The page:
A boost for European markets from France was not enough to drive sterling on Monday, with the British currency trading in tight ranges as domestic attention focused on this week's Bank of England meeting and an accelerating election campaign.
The pound has gained more than 3 percent since Prime Minister Theresa May called a surprise early national vote three weeks ago for June 8, reflecting hopes among investors it will give her a stronger hand to compromise in Brexit talks. Yet that recovery has stalled in the past week, even as May's Conservatives won a decisive victory in regular local council elections on Thursday.
The Bank of England meets on Thursday, with analysts expecting it to have drawn some comfort from sterling's rise over the past month. The Bank surprised markets earlier this year by delivering a hawkish message on the chances of rises in interest rates, generally read as reflecting concern that further falls for pound would boost inflation and weaken consumer spending power.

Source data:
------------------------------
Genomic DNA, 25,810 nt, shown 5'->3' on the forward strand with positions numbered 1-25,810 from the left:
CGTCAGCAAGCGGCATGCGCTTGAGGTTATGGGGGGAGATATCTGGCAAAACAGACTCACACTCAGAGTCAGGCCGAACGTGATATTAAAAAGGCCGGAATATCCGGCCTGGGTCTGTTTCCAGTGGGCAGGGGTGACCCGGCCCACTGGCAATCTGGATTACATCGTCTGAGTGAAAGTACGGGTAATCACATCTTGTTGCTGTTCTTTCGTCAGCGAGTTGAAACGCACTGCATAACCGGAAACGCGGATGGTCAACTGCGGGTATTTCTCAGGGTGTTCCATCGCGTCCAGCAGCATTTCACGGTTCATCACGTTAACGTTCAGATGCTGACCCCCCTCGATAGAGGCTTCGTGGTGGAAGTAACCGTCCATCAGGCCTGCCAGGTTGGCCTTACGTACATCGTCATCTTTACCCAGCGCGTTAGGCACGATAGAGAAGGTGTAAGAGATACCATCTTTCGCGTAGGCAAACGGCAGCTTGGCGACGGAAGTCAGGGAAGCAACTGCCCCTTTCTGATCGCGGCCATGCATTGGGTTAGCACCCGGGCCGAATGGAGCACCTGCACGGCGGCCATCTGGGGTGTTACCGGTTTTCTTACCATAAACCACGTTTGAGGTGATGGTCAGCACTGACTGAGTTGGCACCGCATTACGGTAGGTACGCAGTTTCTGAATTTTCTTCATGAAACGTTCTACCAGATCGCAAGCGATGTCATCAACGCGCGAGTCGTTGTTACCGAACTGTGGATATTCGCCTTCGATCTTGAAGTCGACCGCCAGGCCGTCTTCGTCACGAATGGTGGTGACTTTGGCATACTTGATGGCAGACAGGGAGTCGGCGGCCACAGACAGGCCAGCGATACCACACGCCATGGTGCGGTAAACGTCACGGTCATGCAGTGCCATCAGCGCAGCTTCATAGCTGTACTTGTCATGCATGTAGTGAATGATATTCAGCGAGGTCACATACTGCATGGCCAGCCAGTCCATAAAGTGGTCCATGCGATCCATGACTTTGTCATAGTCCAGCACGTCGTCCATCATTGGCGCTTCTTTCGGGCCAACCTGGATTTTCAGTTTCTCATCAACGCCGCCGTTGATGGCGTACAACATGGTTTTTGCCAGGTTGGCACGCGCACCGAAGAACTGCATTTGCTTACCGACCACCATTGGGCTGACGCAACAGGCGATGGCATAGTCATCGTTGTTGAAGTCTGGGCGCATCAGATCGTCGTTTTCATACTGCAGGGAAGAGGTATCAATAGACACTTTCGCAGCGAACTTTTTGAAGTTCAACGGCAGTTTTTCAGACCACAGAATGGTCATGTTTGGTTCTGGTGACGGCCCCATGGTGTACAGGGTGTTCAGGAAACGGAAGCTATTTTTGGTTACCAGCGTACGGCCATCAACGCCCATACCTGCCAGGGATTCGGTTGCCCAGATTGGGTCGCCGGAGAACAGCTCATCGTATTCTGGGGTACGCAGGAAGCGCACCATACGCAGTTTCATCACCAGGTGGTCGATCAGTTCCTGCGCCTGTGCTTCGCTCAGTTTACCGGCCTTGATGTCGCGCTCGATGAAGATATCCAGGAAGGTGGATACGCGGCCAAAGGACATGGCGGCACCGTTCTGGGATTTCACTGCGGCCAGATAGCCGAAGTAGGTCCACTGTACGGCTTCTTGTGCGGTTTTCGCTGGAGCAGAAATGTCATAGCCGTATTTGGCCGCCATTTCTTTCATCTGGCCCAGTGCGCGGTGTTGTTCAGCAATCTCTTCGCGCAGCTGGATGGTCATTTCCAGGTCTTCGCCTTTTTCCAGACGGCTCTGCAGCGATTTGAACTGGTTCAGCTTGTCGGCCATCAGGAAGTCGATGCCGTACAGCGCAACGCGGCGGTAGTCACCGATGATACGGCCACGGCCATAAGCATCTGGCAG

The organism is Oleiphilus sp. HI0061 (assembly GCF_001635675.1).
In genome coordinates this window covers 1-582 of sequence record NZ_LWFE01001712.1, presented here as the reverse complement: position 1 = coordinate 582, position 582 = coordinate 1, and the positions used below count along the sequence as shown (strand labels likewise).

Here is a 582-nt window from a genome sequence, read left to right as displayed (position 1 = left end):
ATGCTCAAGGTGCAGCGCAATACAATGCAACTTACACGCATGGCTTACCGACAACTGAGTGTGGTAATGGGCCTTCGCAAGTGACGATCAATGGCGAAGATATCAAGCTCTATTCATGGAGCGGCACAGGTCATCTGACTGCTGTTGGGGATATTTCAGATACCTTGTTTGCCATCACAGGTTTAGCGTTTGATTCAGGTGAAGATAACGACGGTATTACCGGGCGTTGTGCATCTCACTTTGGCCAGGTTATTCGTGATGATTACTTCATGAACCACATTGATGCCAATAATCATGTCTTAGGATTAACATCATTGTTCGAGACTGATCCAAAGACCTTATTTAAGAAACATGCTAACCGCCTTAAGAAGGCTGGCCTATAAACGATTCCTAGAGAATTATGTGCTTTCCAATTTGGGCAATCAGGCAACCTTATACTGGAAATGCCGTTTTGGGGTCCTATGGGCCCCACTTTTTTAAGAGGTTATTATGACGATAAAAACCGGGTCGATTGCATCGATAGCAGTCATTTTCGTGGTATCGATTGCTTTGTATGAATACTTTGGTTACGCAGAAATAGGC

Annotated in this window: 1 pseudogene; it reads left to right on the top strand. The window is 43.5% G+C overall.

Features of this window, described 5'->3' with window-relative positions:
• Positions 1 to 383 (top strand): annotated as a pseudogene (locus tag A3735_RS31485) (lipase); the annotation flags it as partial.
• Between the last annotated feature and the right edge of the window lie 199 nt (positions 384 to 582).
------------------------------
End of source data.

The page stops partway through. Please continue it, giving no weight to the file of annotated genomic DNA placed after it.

With the currency stronger, it should feel freer to let forecasts for inflation over the next two years drift above its 2 percent target without taking away some of the emergency monetary support it has put in place for growth, analysts said.
The removal of the political risk investors had associated with Le Pen - who had promised to take France out of the euro - prompted investors to refocus on economic fundamentals and the pace of monetary policy normalisation in Europe and the United States. Short positions on the euro reached their lowest level since early May 2014 in the week up to last Tuesday, data showed from Friday.